So there I was, parked at the backdoor of the shop unloading my donations from the car. My friend was helping, given that my walking sticks mean I have 100% less available hands than your average normal person to carry bags etc. In fact, to say that I was unloading is only true in its broadest, continuous sense. What I specifically was doing was pointing at the various items in the boot of my car, which my friend then unloaded and took inside.

Nearby, outside a charity clothes shop (it is a salubrious area), there was a parked red van. A wheezing circular bloke wearing blue overalls was piling stuff into the back. Once he'd finished and theatrically slammed the doors he walked over to me. From about a foot away he pointed firmly at my chest.
"I know you. You're Darren's mate. Good to see you."
I can quite honestly say that I didn't know this guy. Never seen him before. In point of fact, I've never even known anyone who could be mistaken for him. Moreover, I don't know anyone called Darren. The last person I knew of that name was at middle school aged about twelve. When we moved on to new school we quickly lost touch. Not a surprise given that we were never really good friends: the only bond we really had was that I was the maverick right-sided midfielder in the school footie team and Darren was a pretty tall and fast centre forward who benefited immensely from a number of my crosses, through-balls, back-heels and other skillful and creative assists.

There aren't even many famous Darrens. D-list musical and panto actor/tabloid love-rat Darren Day, Darrin from Bewitched, footballers Darren Huckerby and scoop-faced serially-injured Darren Anderton and pretentious film director Darren Aranovsky are the only ones I can conjure up at the moment, and one of them is fictional and spelt differently.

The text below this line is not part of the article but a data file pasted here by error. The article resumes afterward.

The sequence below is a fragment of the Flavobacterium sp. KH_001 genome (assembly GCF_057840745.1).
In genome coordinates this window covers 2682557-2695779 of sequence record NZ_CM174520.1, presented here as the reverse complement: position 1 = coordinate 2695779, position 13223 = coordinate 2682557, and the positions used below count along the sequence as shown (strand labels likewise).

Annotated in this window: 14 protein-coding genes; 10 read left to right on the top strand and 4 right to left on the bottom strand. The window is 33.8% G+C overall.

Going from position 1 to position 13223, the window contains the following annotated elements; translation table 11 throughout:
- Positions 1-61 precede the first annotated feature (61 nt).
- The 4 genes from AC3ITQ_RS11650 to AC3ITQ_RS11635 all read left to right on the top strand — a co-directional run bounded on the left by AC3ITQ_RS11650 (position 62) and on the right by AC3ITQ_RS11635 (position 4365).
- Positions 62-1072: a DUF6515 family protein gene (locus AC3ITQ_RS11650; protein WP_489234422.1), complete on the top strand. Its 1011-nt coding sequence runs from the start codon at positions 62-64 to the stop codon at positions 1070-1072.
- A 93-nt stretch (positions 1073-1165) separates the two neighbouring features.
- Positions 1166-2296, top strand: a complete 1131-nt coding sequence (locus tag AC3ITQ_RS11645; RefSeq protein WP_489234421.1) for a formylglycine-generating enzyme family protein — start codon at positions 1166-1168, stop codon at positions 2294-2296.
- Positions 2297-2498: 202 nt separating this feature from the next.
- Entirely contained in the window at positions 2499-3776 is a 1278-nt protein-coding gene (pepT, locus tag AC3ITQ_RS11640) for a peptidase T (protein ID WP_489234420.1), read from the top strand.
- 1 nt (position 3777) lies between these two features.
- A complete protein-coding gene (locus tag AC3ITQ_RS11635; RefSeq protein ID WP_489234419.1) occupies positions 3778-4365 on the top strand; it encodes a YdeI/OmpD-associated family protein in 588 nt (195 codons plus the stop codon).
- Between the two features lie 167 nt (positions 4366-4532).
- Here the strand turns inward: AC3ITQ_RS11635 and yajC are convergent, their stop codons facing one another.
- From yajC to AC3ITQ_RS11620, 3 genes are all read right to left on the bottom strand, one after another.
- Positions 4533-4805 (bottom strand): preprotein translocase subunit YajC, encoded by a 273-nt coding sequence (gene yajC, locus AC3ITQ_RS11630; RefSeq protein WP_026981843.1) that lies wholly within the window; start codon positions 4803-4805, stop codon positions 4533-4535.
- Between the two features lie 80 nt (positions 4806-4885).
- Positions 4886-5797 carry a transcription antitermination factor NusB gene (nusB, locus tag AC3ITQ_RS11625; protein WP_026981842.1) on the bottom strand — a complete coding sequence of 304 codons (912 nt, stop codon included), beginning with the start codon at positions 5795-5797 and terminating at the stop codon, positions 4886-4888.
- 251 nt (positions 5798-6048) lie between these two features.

"I'm sorry," I said. "I don't know a Darren."
"Yeah you do. Darren. Darr-en. Darren from Ellington Avenue!" He'd started to speak to me in that slightly shouty way people speak to foreigners who don't understand English, or the elderly whose ears and memories are assumed to be suspect.
"I'm sorry," I said, rapidly rifling through people I'd known who'd lived in the area of Ellington Avenue but never thought of for years just to see if I missed a Darren. I rapidly came up with a Neil, a Niall, an Andrew, a Chris, a Jonathon and a Dean, but no Darrens.
"Darren the haemophiliac!" he said, as if this piece of medical information would prove the key fact that made me unable to further deny my knowing Darren from Ellington Avenue.
"I don't know what to say," I said. "I am local and I grew up around here, so maybe you've seen me around. I even know Ellington Avenue because a girl in my class lived there..."
"What school did you go to?"
"Greenwood High."
"How old are you?"
"Oh," he looked momentarily crestfallen. "I'm thirty six." He was silent for a moment while we both absorbed the import of our ages: with the maximum crossover for people being in school at the same time being seven years, any notion that we went to school together was scuppered.

Apparently this was his last gambit for creating some historical connection between us.